How to Keep Meetings on Track

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In an earlier blog, we talked about keeping your teams connected and discussed the need to have meetings, formal or otherwise to be able to keep the team connected. For most of my professional career I have been lucky enough to always work with relatively small businesses. It’s just the type of person I am. I have some friends that have always worked for large corporations like Intel, Motorola etc., and some of the stories I have heard from them were amazing to me. My favorite is the meeting they would have to discuss how to have fewer meetings. Really??? I got a great idea and if they want to hire me as a consultant at a crazy high rate, I’ll come help them out (Hint: Start by not having the meeting to discuss how to have fewer meetings…) So how do we keep meetings on track?

I have been fortunate enough to be involved in all different types of these meetings and have seen the good and bad. I have sat around a lunch table with a handful of other employees talking about the goings on of the week both personal and professional. I have sat in a small meeting of key people covering excellent topics quickly and efficiently to get us all on the same page. I have also sat in 2 to 3 hour-long meetings with people calling in from outside locations with everyone giving a scripted overview of worthless information.

Here are a few tips for keeping your meetings on track:

  • Make sure there is a clear purpose to your meeting. General meeting tend to lack the direction and guidance needed to create a successful meeting. Make sure any meeting you plan has an agenda and if possible, let the others know of the meeting agenda ahead of time. This will allow them to prepare for any information they need to bring with them and it will make follow-up meetings unnecessary as you can complete the discussion at the first meeting.
  • Do not hold a meeting just for the sake of holding a meeting at a regularly scheduled time. I know in the earlier blog that I said you needed to have regularly scheduled meetings, and that is still true. What you don’t want to do is continuing having those meetings if they are unproductive. Don’t be afraid to cancel the meeting, regroup with a new format and potentially have a new group of people or a new way of holding the meeting. Don’t just continue covering the same worthless information from the same people who really have no need to be there and possibly no interest in being there.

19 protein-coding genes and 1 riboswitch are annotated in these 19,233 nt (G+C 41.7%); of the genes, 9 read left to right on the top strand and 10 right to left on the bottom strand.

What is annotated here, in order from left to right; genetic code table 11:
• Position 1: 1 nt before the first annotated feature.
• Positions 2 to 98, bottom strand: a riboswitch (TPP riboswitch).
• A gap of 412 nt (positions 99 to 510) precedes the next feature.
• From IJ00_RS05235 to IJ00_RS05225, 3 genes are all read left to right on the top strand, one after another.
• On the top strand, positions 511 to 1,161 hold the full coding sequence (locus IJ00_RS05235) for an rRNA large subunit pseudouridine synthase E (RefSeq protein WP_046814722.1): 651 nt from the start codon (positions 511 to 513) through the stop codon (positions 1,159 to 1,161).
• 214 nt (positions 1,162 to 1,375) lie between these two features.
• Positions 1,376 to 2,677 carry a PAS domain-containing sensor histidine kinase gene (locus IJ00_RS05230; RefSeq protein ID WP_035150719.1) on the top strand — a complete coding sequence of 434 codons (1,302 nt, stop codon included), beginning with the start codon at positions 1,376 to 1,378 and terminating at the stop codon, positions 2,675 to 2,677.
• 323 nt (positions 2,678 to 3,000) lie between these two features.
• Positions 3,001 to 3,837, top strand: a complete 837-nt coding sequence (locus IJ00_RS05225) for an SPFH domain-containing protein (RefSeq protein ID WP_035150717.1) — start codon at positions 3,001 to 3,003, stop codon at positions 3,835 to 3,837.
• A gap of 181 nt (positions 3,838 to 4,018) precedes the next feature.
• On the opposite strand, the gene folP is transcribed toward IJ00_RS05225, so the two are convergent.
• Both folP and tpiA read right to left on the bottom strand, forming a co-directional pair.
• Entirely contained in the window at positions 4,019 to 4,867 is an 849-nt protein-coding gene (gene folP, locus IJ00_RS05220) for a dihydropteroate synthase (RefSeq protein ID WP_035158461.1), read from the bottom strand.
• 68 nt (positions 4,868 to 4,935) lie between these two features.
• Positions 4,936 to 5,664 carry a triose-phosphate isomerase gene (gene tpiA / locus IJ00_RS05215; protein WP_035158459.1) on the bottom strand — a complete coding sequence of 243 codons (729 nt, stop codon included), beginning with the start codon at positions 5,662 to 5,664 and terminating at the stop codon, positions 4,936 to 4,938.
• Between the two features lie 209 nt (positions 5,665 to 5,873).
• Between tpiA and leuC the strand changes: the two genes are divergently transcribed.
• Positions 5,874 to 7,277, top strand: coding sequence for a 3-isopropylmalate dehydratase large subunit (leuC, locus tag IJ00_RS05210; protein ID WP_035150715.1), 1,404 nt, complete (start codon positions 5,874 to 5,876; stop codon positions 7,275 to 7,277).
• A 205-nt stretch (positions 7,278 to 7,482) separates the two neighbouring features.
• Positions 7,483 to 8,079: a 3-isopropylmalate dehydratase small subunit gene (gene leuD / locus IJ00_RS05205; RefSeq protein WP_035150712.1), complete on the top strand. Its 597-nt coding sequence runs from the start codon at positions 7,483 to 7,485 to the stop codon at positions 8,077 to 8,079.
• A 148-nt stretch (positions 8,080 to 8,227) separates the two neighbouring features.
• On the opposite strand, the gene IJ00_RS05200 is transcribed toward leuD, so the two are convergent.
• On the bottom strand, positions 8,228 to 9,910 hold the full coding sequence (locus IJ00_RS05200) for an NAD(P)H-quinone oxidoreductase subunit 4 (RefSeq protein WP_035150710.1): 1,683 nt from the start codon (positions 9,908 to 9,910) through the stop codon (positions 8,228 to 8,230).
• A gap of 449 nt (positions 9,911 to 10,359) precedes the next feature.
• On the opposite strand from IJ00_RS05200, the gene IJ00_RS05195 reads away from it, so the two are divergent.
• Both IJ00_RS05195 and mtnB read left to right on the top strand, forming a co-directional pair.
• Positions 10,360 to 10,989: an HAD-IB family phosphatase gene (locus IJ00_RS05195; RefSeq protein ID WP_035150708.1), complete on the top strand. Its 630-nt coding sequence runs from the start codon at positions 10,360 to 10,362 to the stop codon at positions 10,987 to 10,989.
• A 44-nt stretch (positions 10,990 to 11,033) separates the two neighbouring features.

• If you can exchange the information another way, DO IT! Sometimes we schedule a meeting because that is how it always seems to be done. But make sure before you schedule that meeting, you really have to take up everyone’s time. Some items can be done at a different time and passed on to each other by email. This way people can get you the information you need in their time schedule. Everyone has different items on their plate and by forcing them to block off a meeting time or walking into the office and interrupting you not only put that person off, you might also not get the best information possible. They might just agree with you or figure out what to say to get the meeting / impromptu interruption over as quickly as possible.
  • Make sure the people you invite to your meetings really need to be in that meeting. There is no reason to have people in a meeting that really are not part of that discussion. For example don’t have an accounting person in a sale meeting or vice versus. The person, who doesn’t really need to be there, will try to interject where because they want to be part of the discussion, but that might derail your discussion path. If there are topics on your agenda that you need their input on then, just invite them to give info ahead of time or invite them to attend just that part of the meeting and then they can leave. You can also include them on the meeting notes after the meeting and they can offer addition feedback they feel will better help down the road.
  • Use technology that is available to you. As you go into a meeting it is a good idea to have an agenda as we discussed and potentially a presentation if needed. For example I have found that using Microsoft OneNote for my meetings is invaluable. It allows me to manage my agenda and then keep notes of the discussion items right at my fingertips. Then I can make action items out of some notes and easily send the post-meeting notes to the attendees. Also if I have some information to present I can easily make a Power Point presentation that makes the data easier for the people attending my meeting to understand. Use this technology to keep everyone on track and your meeting with be more efficient and more useful.
  • Follow-up on the “action Items” that are discussed in your meeting. This is the real key to having a meeting. If you don’t do anything with the information you discussed, then the meeting was pointless and probably should have been avoided. Make sure you note each action item and that after the meeting you “assign” that action items to the people responsible. Even if those people were taking notes, if you were the meeting organizer it is your responsibility to remind them and make sure it is clear that the action item is their responsibility. This is another great function of Microsoft OneNote. I can easily mark notes as action items that then show up in my Outlook Tasks. Also even when you have an informal meeting, there will be action items. Those are just as important. It is work taking 5 to 10 minutes immediately after that meeting to jot down the items that were discussed and assign and follow-up on any action items.

With these tips, I believe that your meeting will stay on track, and will make the most out of the time you spend in them. What other tools do you use to maximize your meetings and keep them on track?

March 30, 2015

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